Etihad Airways achieves record financial returns as global alliances pay off

Etihad’s partners – airlines in which it has an equity stake or codeshare agreement – contributed $1.4 billion to revenue, and added five million passengers to the Etihad network last year.

About 17.6 million passengers flew with Etihad last year, up from 14.8 million in 2014. Courtesy Etihad Airways
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Etihad Airways, the Abu Dhabi carrier, achieved record financial returns last year, boosted by its strategy of global alliances with other airlines.

The airline reported its best ever turnover and profit figures, with revenue up nearly 20 per cent to US$9.02 billion and net profit soaring by 40 per cent to $103 million.

Etihad is reporting consolidated financial statements for the first time and figures for 2014 represent the stand-alone airline business.

About 17.6 million passengers flew with Etihad last year, up from 14.8 million in 2014.

Etihad’s partners – airlines in which it has an equity stake or codeshare agreement – contributed $1.4bn to revenue, and added 5 million passengers to the Etihad network last year.

“Our mandate is to build a sustainably profitable airline,” said James Hogan, its president and chief executive.

“A fifth year of net profits, with our best annual financial performance to date, shows that we are delivering against that goal.

“Our profitability clearly demonstrates the success of our business strategy, based on organic growth boosted by our partnerships.

“As well as operating profitability, we are building enterprise value across the airline and its many additional business streams.”

Etihad has strategic minority investments in six international airlines, as well as the European network Etihad Regional. It has codeshare agreements with 49 airlines.

In addition to the direct contribution to revenues and passengers, the partnership strategy also creates business synergies and cost savings.

Mr Hogan said the return on its investment in the seven equity partners was many times more than the money it had spent. “For an investment smaller than the cost of three new aircraft, we have been able to build our global network, attract 5 million new customers and $1.4bn of revenues, and share massive cost synergies. That’s smart business,” he said.

“This is a two-pronged approach. From a strategic level, we are looking for the equity partners to bring network connectivity, generate additional revenues and create economies of scale. All our partners are delivering on this level.


Global alliances

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“Each partner then has a profit-and-loss goal, which is the responsibility of its own management and boards of directors. Many of these, such as Air Serbia, Air Seychelles, Jet Airways and Virgin Australia, are now delivering on this level too,” he said.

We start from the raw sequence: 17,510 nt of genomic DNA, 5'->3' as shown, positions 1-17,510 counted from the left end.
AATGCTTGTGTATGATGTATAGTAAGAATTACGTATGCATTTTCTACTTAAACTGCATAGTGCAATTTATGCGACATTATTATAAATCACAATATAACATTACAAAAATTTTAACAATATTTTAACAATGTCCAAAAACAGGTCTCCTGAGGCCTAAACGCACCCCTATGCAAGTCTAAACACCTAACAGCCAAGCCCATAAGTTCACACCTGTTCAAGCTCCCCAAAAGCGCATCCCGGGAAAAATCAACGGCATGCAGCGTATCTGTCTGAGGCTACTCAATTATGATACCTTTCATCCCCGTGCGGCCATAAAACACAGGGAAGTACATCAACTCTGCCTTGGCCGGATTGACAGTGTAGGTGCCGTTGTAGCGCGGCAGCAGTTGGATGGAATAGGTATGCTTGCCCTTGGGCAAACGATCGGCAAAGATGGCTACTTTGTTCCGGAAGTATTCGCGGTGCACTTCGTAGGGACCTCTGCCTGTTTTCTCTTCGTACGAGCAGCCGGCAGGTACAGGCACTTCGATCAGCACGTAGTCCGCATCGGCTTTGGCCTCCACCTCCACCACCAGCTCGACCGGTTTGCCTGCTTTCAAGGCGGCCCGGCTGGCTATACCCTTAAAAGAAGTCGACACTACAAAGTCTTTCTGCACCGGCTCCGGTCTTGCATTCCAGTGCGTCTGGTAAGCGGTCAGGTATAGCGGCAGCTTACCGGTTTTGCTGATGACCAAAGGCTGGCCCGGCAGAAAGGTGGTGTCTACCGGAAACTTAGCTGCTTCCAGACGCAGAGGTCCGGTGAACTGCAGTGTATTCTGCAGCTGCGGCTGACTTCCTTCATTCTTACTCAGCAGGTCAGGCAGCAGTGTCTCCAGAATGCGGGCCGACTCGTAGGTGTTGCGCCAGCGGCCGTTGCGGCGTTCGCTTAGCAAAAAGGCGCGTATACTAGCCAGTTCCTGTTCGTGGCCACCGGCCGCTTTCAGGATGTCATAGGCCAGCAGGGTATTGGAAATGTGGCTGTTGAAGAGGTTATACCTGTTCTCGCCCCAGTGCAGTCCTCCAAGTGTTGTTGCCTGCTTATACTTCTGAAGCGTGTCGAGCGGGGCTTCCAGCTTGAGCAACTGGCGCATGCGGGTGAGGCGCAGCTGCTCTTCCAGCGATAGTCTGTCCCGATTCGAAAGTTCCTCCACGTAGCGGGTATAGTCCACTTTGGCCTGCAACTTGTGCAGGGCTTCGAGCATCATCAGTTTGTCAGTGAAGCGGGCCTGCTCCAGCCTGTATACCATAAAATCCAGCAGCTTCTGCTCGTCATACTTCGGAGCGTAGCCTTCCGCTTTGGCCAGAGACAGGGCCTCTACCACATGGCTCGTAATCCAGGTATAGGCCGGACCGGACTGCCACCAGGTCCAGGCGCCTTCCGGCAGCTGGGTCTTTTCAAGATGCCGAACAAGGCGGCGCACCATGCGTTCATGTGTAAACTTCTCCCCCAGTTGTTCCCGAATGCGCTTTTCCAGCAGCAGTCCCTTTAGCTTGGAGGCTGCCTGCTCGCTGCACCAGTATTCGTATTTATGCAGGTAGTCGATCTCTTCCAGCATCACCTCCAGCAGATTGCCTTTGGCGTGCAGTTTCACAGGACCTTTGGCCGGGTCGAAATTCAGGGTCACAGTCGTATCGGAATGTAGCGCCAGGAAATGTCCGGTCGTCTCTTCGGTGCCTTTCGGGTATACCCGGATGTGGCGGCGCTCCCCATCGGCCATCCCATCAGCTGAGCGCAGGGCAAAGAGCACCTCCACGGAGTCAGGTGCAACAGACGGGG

Aviation industry experts say that last year airlines were facing conflicting gravitational pulls. For many, lower oil prices meant a reduction in fuel costs and an immediate boost to the bottom line.

But worries about global economic growth prospects raised worries about demand for air travel, especially at the premium end.

Etihad’s hedging policy meant fuel savings were less significant than for some competitors.

But the airline continued to experience strong demand with improved load factors. “The growth in passenger volume continued to exceed Etihad Airways’ capacity increase and outperformed regional market growth, which has seen a decline in load factors since mid-2014,” the airline said.

“Revenue passenger kilometres (RPKs), which measure passenger journeys, increased 21.3 per cent to 83.2 billion, while available seat kilometres (ASKs), which represent capacity, grew by 21 per cent to 104.8 billion,” it said.

In total, the airline operated 97,400 flights covering 467 million kilometres. The average network-wide seat load factor was 79.4 per cent for last year, compared with 79.2 per cent in 2014.

Six new destinations were added to Etihad’s global network – Kolkata, Madrid, Hong Kong, Entebbe, Edinburgh and Dar es Salaam – and capacity increased on 16 existing routes with bigger aircraft, more frequency and improved seat occupancy.

The strategy of diversification to become a travel and aviation group also paid off last year. Growth continued in cargo, with freight and mail volumes rising by 4 per cent to 591,000 tonnes. Extra bellyhold capacity and destinations were added last year.

Etihad’s operations in maintenance, repair and overhaul, and ground handling also expanded.

Membership of the guest loyalty programme also grew, adding 70,000 new members each month for a total of 3.75 million cardholders.

In the course of the year, Etihad raised $700m on the international debt markets in what Mr Hogan called “a groundbreaking transaction”. He said the success of the fund raising “highlights the high level of confidence and support from institutional investors for our unique business strategy. It was a vote of confidence not just in Etihad Airways but in our partners too.” The resource will be used to fund future expansion.

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